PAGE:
Canoeing -- It's rare to find a stretch of water reserved solely for non-motorized boats, but the St. Regis Canoe Wilderness beckons with the promise of quiet. In fact, the only sounds you'll hear in this remote part of the park are birdcalls and the sound of your paddle as it slices through the water. Just be prepared to carry your canoe: There are lots of portages here. But whether you're interested in one day on the water or a weeklong trip, you can get outfitted, with or without a guide. St. Regis Canoe Outfitters, 73 Dorsey St., Saranac Lake (tel. 888/SRKAYAK or 518/891-1838; www.canoeoutfitters.com), can set you up with canoe and kayak rentals, guided trips, and camping-gear rentals. Adirondack Lakes and Trails Outfitters, 541 Lake Flower Ave., Saranac Lake (tel. 800/491-0414; www.adirondackoutfitters.com), is another great place for canoeing advice and/or rentals; it offers a wealth of self-guided and guided trips.
Cross-Country Skiing -- Just outside Lake Placid, Mount Van Hoevenberg X-C Center at the Olympic Sports Complex, Route 73 (tel. 518/523-2811), is where Olympic athletes train; trail fees are $18 per day and equipment rental is available. Dewey Mountain Ski Center, Route 3, just outside Saranac Lake (tel. 518/891-2697; www.deweyskicenter.com), is another fun place to explore. Hard-core skiers up for a challenge can head into the backcountry and take on the Jack Rabbit Trail. Pick up the trail (and any equipment you need) at the Cascade Cross Country Center, on Route 73, 5 miles from Lake Placid (tel. 518/523-9605). Don't miss the full moon parties, from January to March, when the trails are set with bonfires, and hot chocolate, beer, and hot dogs are served.
Downhill Skiing -- Whiteface, Route 86, Wilmington (tel. 877/SKI-FACE or 518/946-2223; www.whiteface.com), is the East's only Olympic mountain (elevation 4,400 ft.) and has the best skiing in the state. With the greatest vertical drop in the East (3,430 ft.), it has a variety of terrain that will appeal to all levels. In fact, 20% of the trails are rated for novices. There are 80 trails and 11 lifts in all. A 1-day lift ticket costs $74 to $79. Mount Pisgah, Mt. Pisgah Road, Saranac Lake (tel. 518/891-0970; www.saranaclake.com/pisgah.shtml), is decidedly less Olympic, and good skiers will get bored here; with only five trails, it's a nice hill for beginners and families. It also boasts a fun tubing hill. Lift tickets cost just $15 to $20.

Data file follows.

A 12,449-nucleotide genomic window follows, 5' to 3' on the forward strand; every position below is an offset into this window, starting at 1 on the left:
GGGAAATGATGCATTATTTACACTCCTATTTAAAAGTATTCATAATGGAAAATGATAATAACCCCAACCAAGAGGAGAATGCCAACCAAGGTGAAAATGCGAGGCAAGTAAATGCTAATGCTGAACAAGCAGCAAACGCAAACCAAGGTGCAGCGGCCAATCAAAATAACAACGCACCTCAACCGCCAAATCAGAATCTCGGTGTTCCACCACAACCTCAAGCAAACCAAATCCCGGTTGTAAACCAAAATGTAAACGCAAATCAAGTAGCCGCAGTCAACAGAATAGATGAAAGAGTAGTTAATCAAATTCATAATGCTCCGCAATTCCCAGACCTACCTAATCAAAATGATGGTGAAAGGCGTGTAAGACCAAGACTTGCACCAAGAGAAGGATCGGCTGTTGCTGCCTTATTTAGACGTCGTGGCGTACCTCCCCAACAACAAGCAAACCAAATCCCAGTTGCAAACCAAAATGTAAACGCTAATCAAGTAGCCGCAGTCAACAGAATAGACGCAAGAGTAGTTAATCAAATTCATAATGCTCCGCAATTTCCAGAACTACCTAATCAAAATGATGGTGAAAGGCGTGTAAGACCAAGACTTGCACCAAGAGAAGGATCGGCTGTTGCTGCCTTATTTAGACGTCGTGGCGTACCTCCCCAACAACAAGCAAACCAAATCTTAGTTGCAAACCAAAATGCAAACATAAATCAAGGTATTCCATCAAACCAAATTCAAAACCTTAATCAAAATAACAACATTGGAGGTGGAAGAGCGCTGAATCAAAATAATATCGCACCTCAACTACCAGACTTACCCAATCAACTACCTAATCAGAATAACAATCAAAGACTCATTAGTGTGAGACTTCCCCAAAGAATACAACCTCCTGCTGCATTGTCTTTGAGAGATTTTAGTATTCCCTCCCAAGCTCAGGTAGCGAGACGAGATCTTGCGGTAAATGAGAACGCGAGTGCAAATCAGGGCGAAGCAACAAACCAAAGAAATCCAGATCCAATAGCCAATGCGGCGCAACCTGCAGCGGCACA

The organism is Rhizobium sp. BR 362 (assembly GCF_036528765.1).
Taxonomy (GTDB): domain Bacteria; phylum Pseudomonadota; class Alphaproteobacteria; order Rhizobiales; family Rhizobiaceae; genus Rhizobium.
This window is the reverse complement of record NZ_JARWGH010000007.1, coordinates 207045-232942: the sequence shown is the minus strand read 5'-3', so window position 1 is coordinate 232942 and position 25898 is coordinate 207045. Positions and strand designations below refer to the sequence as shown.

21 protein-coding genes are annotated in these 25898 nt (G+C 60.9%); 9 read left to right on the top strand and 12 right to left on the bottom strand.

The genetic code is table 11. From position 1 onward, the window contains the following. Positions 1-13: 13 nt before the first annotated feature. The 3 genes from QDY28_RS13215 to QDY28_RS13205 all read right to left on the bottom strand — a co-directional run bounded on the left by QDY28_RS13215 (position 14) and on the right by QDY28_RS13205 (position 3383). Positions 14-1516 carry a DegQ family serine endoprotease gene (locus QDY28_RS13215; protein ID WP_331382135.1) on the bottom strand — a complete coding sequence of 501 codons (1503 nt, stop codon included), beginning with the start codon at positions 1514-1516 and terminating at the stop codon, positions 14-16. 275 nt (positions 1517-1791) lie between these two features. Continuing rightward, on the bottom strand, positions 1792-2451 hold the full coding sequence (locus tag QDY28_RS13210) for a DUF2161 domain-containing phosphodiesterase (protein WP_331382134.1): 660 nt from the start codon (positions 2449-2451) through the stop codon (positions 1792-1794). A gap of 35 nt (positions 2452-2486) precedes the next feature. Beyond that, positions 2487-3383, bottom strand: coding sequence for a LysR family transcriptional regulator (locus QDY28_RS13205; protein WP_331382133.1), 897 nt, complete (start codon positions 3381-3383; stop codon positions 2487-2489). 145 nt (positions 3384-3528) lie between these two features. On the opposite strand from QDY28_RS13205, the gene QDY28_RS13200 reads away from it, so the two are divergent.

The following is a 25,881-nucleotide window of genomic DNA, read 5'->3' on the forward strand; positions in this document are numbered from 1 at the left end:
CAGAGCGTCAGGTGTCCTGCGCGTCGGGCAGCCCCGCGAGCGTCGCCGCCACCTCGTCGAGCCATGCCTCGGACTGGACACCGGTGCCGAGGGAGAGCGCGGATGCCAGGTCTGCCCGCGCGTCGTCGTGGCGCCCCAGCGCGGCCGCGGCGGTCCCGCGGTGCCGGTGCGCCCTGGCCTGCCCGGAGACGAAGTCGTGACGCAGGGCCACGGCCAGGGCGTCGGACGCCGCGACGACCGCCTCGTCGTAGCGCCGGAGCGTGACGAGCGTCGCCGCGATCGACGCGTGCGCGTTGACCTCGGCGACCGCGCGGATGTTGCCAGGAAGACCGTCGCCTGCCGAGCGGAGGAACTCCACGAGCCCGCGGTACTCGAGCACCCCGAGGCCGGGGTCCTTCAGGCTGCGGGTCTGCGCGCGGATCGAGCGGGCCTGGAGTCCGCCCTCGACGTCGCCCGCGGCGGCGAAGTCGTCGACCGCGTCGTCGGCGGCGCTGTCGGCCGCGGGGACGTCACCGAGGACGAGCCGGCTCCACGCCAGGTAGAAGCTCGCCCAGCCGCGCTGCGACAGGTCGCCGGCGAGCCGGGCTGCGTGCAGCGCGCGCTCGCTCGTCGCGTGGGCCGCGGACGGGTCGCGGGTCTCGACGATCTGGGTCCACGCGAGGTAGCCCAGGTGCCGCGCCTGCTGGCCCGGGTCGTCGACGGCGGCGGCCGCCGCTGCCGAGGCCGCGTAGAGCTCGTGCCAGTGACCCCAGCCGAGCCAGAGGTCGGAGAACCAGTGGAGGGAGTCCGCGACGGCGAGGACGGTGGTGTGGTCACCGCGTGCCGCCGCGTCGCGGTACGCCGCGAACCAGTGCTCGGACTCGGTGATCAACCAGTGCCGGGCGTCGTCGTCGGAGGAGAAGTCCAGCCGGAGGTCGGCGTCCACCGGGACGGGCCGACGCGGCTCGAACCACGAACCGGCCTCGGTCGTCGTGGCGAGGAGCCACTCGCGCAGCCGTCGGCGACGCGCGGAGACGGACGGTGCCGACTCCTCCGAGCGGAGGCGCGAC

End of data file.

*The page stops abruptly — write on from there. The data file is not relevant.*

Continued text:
Fly-Fishing -- The Ausable River offers tumbles and flows, twists and turns, and a pristine environment to cast your line. The village of Wilmington, about a 20-minute drive northeast from Lake Placid, is your headquarters. World-renowned fisherman Fran Betters and the guides at his Adirondack Sport Shop, Route 86, Wilmington (tel. 518/946-2605; www.adirondackflyfishing.com), know the waters as well as anyone. A day out with the guides will run you $195 per day, including lunch and a box of flies.
Flying -- Soar high over the treetops and peer down at the mountain peaks on a scenic flight with Adirondack Flying Service, Lake Placid Airport, Route 73, Lake Placid (tel. 518/523-2473; www.flyanywhere.com). A 20-minute flight, any time of year, is $40 per person (two-person minimum); family discounts are available.